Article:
Kayaking the Flooded Basin in 1950. 
Flooding in October, 2021.
The City and current owner propose a change to 70 new houses (105 with density bonuses) in the Pedro Point Field top along with some token commercial businesses, as taken from the developer's own (untrue) lobbying materials.  The owner acknowledges this property had previously been a golf driving range, a compatible use of this site.

1995 Community Plan  "…Pedro Point residents have registered strong support for preserving a major portion of the Archdiocese property in some form of open space. It would be a major setback to the entire Pedro Point community if any development calling for intensive coverage of the land with buildings and pavement were to take place without a generous reservation of land for open space use. The community would look with favor on an adequate provision for open space and a compatible mix of visitor-serving uses appropriate to the Point’s oceanside setting."

2011 Letter in Opposition to the Proposed Land Use Designation Change 

The Pedro Point Community Association rejected the Draft GPU's proposed Land Use Designation change, and recommended that it adopt "Commercial-Recreational," the designation most similar to the existing land use.  The PPCA also supported a change in the land use designation to Open Space. 

2013 Letter in Support of Commercial-Recreational Uses: In 2012, the PPCA again, after extensive discussions which included inviting the current-land owners to serve on the PPCA board, voted for the field to remain in its current zoning of Commercial-Recreational. The proposed Commercial Recreation designation in the current Draft General Plan is intended for land use that would remain in a primarily undeveloped state but would allow for limited commercial establishments supporting recreational uses in keeping with the enjoyment of the beach and community character.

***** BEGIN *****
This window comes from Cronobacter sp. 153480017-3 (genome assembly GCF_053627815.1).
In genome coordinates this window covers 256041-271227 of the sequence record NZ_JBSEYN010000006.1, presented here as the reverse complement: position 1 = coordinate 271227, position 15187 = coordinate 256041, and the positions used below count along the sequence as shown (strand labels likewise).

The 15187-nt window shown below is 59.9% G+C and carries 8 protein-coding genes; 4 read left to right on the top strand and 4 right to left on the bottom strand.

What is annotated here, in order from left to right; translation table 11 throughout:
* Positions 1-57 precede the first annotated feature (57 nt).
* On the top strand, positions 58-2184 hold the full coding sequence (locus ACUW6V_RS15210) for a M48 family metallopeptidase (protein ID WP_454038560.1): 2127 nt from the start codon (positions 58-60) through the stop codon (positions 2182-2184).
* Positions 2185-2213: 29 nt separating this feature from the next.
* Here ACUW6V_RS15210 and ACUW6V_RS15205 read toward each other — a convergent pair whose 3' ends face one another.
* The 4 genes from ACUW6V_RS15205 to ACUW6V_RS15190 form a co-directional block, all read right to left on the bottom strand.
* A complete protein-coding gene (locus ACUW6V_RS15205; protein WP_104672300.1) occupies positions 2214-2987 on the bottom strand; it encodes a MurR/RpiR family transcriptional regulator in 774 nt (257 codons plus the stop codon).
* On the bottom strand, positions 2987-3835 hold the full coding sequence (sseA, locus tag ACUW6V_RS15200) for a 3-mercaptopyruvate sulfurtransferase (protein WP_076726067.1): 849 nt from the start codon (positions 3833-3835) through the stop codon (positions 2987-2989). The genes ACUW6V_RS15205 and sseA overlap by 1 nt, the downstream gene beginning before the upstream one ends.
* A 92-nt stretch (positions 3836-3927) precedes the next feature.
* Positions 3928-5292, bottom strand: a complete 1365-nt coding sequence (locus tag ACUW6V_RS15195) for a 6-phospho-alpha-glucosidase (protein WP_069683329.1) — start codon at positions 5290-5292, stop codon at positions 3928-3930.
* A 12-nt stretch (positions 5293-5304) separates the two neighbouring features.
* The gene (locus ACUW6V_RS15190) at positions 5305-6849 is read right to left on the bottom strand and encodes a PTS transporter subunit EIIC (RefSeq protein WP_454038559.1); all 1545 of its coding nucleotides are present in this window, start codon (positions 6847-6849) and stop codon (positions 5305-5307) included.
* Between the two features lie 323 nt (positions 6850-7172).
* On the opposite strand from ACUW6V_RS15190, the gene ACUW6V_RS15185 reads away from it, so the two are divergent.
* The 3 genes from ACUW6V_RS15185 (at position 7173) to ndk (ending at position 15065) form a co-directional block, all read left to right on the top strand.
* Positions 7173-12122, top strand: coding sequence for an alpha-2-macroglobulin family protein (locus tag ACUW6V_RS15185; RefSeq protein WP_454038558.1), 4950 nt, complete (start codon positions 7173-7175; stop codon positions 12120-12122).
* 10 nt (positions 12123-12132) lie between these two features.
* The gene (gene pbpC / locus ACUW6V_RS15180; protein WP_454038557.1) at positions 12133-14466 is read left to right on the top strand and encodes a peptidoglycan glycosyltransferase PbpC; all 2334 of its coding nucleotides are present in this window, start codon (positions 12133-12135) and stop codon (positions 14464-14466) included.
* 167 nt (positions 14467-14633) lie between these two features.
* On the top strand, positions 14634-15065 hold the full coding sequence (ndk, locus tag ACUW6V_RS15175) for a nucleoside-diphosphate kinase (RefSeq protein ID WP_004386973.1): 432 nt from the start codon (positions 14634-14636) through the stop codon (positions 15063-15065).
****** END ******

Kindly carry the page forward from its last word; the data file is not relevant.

2014 DOCUMENTS: In 2014, the PPCA unanimously voted to hire experts and an attorney, citing deficiencies in the City's General Plan Update and draft Environmental Impact Report (DEIR).  The Proposed Land Use change did not pass, and the approved Land Use Designation remained Commercial Recreation.

The PPCA Has Supported Low-Intensity Visitor-Serving Light-Duty Uses in the Pedro Point Basin

As part of the Plan Pacific Process, the City hosted feedback meetings during the summer of 2019, including one at Soul Grind Cafe in Pedro Point.
The purpose of these sessions were ostensibly to receive public feedback.  The neighborhood was represented by Realtors, the land-owners, and many citizens.  Yet, the overwhelming preference in Pedro Point was for a community that is Sustainable, Natural, and has Open Space, to support Pacifica as a vibrant destination for recreation.
This feedback, at right, taken from the City's own hired consultants, was ignored in the the City's own recommendation.
submitted 82 pages of opposition to the proposed land use change.   

2019 Request For a Neighborhood-Specific Study to consider the robust community input and evidence presented thus-far.  This request was denied by the City without cause, though funding to consider a Sharp-Park Specific plan was approved.

2020 Letter of Support of California Coastal Commission Comments on the City of Pacifica's draft Local Coastal Plan citing the many deficiencies and fatal flaws.

2022 General Plan Draft EIR Comments: in 2022 the City again ignored the law, existing conditions, and neighborhood input, and proposed a change to accommodate 70+ new homes.  Volunteers from the neighborhood passed the hat again to hire experts to point out the DEIR's fatal flaws.